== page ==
Frequently Asked Questions (FAQs)
Yes. Scholarship providers realize that not every student enrolls in college immediately after high school. They also realize that students leave college before completing their degree, and re-enroll later, for a variety of reasons.
You will want to focus your scholarship search on applications that are open to non-traditional students, or adult and returning students, in addition to any others for which you meet the criteria.
Pay close attention because some are intended to help you gain access to college at the time of enrollment, and others are available only after you have enrolled in college or declared your major.
The best time to search and apply for scholarships is several months before you need the money. The majority of traditional scholarship providers have deadlines in the school year prior to when the scholarship will be awarded. Peak season is traditionally from January through April of each year.
However, this timeframe is expanding. As more promotional scholarships are offered throughout the year and as enrollment options are expanding to include more non-traditional schedules, you should plan ahead to maximize all possible opportunities.
Yes. University of Phoenix is accredited by the Higher Learning Commission and is a member of the North Central Association of Colleges and Schools. For additional information, visit ncahlc.org.
University of Phoenix has been placed on Notice by the Higher Learning Commission. Notice is a Commission sanction indicating that an institution is pursuing a course of action that, if continued, could lead it to be out of compliance with one or more Criteria for Accreditation. An institution on Notice remains accredited. At the end of the notice period, the Board of Trustees may remove the sanction, place the institution on Probation if the identified concerns have not been addressed, or take other action. For additional information visit ncahlc.org.
Scholarship providers ask students to write essays or answer questions about themselves for a variety of reasons, such as:
- To determine if the candidate can write at a college level
- To better understand the candidate and their background
- To find out about the candidate’s goals and aspirations for the future
- To offer the student a chance to explain their personal situation
You should view the writing portion of the application as an opportunity to showcase your writing skills and personalize the application, depending on what the provider requires.
Traditional scholarship providers offer scholarships primarily to increase student access to college or reward desirable traits such as merit, leadership, career choice, or talent. Promotional scholarship providers are primarily focused on increasing awareness of a product or an agenda, and use the scholarship as a marketing tool.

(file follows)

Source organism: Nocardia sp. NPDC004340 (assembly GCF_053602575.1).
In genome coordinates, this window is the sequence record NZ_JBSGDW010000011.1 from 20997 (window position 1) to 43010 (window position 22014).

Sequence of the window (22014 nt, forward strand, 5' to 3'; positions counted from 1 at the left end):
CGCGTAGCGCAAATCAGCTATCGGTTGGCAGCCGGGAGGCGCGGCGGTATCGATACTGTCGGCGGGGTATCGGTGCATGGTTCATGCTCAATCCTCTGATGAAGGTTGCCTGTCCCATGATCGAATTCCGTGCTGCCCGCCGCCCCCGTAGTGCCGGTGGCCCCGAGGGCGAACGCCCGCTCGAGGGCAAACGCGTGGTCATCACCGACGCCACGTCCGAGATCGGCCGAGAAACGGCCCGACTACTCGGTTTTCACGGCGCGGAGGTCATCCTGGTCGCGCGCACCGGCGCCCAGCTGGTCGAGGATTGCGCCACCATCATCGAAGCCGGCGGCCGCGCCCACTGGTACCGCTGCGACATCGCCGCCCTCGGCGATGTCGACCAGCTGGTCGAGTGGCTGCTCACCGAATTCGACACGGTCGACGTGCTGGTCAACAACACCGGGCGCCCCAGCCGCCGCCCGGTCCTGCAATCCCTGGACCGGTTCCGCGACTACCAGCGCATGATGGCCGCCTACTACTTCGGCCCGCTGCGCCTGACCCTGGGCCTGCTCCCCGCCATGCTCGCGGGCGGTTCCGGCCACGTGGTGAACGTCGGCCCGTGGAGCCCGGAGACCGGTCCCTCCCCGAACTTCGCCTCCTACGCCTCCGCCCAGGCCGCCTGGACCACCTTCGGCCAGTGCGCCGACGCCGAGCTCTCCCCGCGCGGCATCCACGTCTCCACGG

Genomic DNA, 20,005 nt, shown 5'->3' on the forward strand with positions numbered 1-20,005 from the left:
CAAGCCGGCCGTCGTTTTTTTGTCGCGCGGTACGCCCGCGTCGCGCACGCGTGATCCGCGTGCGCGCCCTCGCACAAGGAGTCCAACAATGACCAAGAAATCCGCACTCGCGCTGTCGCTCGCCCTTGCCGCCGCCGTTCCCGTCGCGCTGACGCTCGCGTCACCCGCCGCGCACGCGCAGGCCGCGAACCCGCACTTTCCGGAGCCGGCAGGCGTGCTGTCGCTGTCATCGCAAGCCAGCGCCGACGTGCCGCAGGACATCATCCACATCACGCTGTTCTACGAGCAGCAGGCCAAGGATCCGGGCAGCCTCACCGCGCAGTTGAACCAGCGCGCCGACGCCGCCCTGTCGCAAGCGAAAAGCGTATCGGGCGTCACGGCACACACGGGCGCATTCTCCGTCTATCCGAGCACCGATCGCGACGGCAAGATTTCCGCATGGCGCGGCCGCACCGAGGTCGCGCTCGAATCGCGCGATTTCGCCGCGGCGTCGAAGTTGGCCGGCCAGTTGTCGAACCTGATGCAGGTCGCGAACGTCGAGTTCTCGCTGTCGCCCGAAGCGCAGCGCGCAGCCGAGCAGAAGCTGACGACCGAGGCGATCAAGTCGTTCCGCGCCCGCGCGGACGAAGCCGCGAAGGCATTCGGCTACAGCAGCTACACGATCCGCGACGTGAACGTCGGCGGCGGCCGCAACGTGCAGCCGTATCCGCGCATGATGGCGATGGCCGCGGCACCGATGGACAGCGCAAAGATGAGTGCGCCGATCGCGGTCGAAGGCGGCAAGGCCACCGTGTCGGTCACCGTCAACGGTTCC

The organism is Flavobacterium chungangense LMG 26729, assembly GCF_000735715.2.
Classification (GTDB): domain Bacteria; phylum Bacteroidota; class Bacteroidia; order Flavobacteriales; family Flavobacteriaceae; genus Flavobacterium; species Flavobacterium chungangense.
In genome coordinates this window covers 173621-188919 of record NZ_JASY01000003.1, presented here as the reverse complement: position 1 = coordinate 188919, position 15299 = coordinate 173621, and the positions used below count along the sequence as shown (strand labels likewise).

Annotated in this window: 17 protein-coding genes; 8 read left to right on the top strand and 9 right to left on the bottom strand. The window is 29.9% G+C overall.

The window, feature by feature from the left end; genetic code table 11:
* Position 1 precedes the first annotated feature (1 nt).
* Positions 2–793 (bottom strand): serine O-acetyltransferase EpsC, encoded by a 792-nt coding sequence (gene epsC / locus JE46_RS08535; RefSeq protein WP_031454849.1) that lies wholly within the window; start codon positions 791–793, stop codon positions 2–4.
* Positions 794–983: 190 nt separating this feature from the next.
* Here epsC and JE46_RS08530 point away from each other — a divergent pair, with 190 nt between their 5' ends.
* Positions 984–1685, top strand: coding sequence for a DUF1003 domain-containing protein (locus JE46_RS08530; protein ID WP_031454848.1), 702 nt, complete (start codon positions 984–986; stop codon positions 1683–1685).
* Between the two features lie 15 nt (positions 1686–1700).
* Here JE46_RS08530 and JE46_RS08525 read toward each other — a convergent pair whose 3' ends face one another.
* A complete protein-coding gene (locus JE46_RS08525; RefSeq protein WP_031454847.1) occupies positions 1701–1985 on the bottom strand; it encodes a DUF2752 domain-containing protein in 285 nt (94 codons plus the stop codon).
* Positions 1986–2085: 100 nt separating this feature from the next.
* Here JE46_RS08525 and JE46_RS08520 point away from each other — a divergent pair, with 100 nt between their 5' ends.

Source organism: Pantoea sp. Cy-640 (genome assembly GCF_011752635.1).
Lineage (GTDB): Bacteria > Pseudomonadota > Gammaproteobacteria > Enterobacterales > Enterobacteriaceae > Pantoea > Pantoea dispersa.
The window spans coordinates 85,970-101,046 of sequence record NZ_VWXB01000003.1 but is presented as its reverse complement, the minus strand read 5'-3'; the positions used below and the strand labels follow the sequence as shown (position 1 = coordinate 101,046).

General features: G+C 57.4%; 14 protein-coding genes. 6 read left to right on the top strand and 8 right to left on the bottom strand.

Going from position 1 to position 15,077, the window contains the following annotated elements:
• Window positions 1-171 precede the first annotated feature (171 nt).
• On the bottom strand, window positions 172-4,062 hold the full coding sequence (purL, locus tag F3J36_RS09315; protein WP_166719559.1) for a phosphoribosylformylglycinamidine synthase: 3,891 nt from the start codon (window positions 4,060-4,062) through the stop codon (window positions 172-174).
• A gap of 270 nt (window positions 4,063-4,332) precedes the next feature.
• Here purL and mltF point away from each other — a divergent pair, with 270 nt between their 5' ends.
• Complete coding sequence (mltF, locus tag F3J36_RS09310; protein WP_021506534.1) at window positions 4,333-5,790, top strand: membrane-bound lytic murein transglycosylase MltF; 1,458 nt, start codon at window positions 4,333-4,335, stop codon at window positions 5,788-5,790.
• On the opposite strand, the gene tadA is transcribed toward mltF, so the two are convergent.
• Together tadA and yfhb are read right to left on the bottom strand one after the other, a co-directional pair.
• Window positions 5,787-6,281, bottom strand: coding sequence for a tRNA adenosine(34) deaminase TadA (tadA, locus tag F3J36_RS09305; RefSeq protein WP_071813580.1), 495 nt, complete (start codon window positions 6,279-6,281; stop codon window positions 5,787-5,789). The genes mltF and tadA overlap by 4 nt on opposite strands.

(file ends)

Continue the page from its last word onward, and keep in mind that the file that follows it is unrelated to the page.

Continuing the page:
For example, a traditional scholarship might be based on your academic achievements and career goals. A promotional scholarship might be based on casting your vote for a new flavor of ice cream, thereby entering a contest to win a scholarship.
If you have been selected as a scholarship recipient, chances are that the scholarship provider will contact you. They do not, however, necessarily contact everyone who applied.
If you’re unsure about your status, visit the sponsor’s website because they may have already announced the recipients or they might share specifics about the plan to notify the recipients. If you’re still unsure, you might want to send a brief email to the contact person listed, inquiring about the notification process.
Most scholarship providers expect your recommenders to be academic or professional contacts such as teachers, professors, advisors, or supervisors. Some will expand the pool of allowable recommenders to include people from your faith community (such as a pastor, rabbi or minister) or from your community connections (such as a volunteer coordinator at a place where you volunteered or an elected official in your town). In nearly every case, they would not allow family members or neighbors to submit recommendations.
My answer is two-fold: (1) if the content of the letter is excellent in terms of your qualifications, and the person’s high regard for you, but it has a few typos or rough grammar, I would still submit it. Scholarship judges know that writing skills vary greatly and it’s not your fault that the person didn’t proofread. (2) if the letter is too generic or mis-states the facts in any way, I would not use it. Students should approach more than one person for a letter of recommendation, if possible, so they can select the best one to include in the application.
Think of it this way: if you were going to give away $5,000 of your own money to a stranger, wouldn’t you want to know a little bit about them? Scholarship providers are making an investment in students. They need information on which to verify eligibility, compare applicants, and base their award decisions. If you feel that the request for information is intrusive, then you can choose not to apply or perhaps you can send a quick question asking why they need that information. Use your own judgment, too. If they want your social security number, place of birth, and date of birth, all on the same application, I would question the legitimacy of the request and be concerned about protecting my information. Legitimate scholarship providers understand your concerns about privacy, adhere to strict policies about how candidate information is used in the process, and they will answer your questions about the need for personal information.